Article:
The ed­i­tor is taken aback by this stun­ning M4 air­gun from Umarex

Air Gunner - - Contents -

The ed­i­tor has doubts, but changes his opin­ion when he re­views a Colt M4 from Umarex

Umarex has a fan­tas­tic rep­u­ta­tion for mak­ing airguns that are also repli­cas of some of the most iconic firearms the world has ever known. It seems that they have the cred­i­bil­ity and mar­ket pres­ence to per­suade man­u­fac­tur­ers to is­sue them with li­cences, which is no easy feat. Be­cause of this, the de­tail and ac­cu­racy of the repli­cas is quite ex­em­plary, so when I heard that they were go­ing to of­fer a Colt M4, I was ex­cited, but when I saw a photo and was told it was a break-bar­rel, I’ll con­fess that I had my doubts. I won­dered if I’d been sent the wrong photo. When they said it would make over 11ft.lbs., I was re­ally sure I’d been sent the wrong photo. How could they fit a spring-pow­ered, break-bar­rel ac­tion in the same space as a fully au­to­matic 5.56 as­sault ri­fle? It just didn’t seem pos­si­ble.

The ri­fle in ques­tion sits be­side me on my desk as I type, and it’s time for me to eat my words. It is in­deed a break-bar­rel springer and the high­est praise must go to the de­sign­ers and engi­neers at Umarex, be­cause any sign that it’s an air­gun is al­most com­pletely hid­den. Only the ar­tic­u­lated cock­ing link­age that can be seen in the gap un­der the fore end re­ally shows, and there’s a short cut- out in the top Weaver rail where the breech swings up. From the side, the replica is ut­terly con­vinc­ing. An­other wel­come part of the li­cence is that Umarex were able to ap­ply Colt trade­marks to the ac­tion, along­side all the other mak­ings the firearm would carry, even to the ex­tent it reads ‘5.56 NATO’ on the bar­rel telling us the car­tridge used.


To see if the claim of full power would also prove to be true, I chrono­graphed the M4 with my stan­dard test pel­let, the ever- re­li­able Air Arms Field Di­ablo, which weighs 8.44 grains in .177. Av­er­age ve­loc­ity was 793fps for a cal­cu­lated muz­zle en­ergy of 11.79ft.lbs. Well, it’s time for me to eat my words again! That’s as pow­er­ful an air­gun as you can own with­out the need to pos­sess a firearm cer­tifi­cate. Un­sur­pris­ingly, the ri­fle is a lit­tle lively in the hands and re­ally quite loud, but for those look­ing for a firearm-like ex­pe­ri­ence, both of those qual­i­ties will be most wel­come.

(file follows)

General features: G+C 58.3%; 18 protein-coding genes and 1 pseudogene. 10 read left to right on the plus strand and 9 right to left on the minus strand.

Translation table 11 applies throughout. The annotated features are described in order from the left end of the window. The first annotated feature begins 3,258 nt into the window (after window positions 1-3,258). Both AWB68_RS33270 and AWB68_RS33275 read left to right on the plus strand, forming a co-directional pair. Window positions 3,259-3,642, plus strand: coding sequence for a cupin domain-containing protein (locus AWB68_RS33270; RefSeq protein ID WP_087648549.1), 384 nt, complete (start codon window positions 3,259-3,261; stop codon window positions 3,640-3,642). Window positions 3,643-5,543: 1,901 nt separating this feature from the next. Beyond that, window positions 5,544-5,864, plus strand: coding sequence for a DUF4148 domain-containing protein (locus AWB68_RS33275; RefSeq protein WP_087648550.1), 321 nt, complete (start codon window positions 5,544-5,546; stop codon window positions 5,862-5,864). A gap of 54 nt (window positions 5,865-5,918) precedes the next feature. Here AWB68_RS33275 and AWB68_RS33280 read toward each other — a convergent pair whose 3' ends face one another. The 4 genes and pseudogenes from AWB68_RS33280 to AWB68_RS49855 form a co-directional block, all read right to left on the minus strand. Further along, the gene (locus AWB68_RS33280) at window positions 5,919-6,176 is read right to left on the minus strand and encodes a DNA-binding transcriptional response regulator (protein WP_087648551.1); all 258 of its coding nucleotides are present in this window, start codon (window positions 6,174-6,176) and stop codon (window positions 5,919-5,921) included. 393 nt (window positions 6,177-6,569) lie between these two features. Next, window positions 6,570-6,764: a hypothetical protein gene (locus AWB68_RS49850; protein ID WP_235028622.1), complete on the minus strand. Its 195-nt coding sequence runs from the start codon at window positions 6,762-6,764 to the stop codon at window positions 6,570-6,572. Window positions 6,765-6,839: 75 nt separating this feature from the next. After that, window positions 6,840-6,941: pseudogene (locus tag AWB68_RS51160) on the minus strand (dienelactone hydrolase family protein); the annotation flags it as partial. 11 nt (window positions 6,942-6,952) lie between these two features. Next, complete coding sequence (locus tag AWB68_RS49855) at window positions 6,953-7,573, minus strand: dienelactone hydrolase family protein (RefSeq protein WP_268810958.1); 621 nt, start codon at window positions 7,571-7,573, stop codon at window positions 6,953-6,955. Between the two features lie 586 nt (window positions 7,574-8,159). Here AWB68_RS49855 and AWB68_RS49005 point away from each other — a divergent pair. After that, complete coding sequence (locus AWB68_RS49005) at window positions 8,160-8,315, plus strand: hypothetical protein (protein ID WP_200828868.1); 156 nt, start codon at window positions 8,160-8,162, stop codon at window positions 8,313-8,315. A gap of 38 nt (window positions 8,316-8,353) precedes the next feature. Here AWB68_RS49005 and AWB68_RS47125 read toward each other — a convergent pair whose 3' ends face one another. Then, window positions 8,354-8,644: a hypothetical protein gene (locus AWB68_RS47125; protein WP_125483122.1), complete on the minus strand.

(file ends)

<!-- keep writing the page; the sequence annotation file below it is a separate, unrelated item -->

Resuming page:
Umarex copied the bat­tle sights with a post-style front sight and a flip-up peep sight at the rear. The rear one has a sim­ple thumb-screw ad­juster for windage whilst the front is more un­usual. To ad­just el­e­va­tion you en­gage a small tool supplied to wind it up or down, which is

“as pow­er­ful an air­gun as you can own with­out the need to pos­sess a firearm cer­tifi­cate”

neat. Be­cause the rear sight folds down it gives ac­cess for you to use whichever add- on sights you might like. The long sec­tion of Weaver rail will eas­ily ac­cept red- dots and holo­graphic sights, as well as more con­ven­tional scopes. How­ever, please re­mem­ber that it you do fit a full-size scope, it will need to clear the breech as the bar­rel is cocked, so don’t choose any­thing too long. The front sight is fixed, so you will see its shadow through op­ti­cal sights.


Many will buy this ri­fle to en­joy the fea­tures that a com­bat ri­fle of­fers, and the M4 has stacks; some prac­ti­cal, some just for fun. On the ‘ fun’ list is the dummy mag­a­zine that is re­leased and re­fit­ted, just as in the real thing. The mag­a­zine even has a spring-loaded fol­lower that com­presses as it would if you were load­ing car­tridges. I’m sure in­ven­tive minds will find ways to use this to store ac­ces­sories and clean­ing kit. On the more prac­ti­cal list, we find acres of Weaver rails that will al­low you to load the ri­fle with lasers, flash­lights, ther­mal im­agers and any other ac­ces­sory you can think of. On the sides of the fore end, the Weaver rail is cov­ered with hand guards that pro­tect your fin­gers from the sharp edges and the RIS ( Rail In­ter­face Sys­tem) al­lows them to be un­locked and slid off in mo­ments when you want to add ac­ces­sories.


Per­haps the most use­ful ac­ces­sory of all is the in­stantly ad­justable-length stock. This copies the com­bat firearm per­fectly, of­fer­ing six pull lengths, from 10 to 13” at the press of a large lever. Metal sling swivels are also stan­dard, mak­ing longer car­ries more com­fort­able and al­low­ing for mil­i­tary-style, aim sup­port tech­niques to be adopted.

Adding to the plea­sure of own­er­ship, the Umarex M4 has a good heft in the hands and feels chunky and solidly built, de­spite the amount of plas­tic used in the con­struc­tion, but you say just the same about the orig­i­nal firearm. It looks great, is an hon­est, full-power air ri­fle and drips with mil­i­tary cool­ness.

It has a good heft in the hands yet is very lively on fir­ing

It re­ally is a break- bar­rel, although from the side you’d never know

The dummy mag’ is re­leased just like the real thing

Be­cause this is a li­censed gun it wears the full Colt trade­mark­ings

The stock can be col­lapsed at the press of a lever

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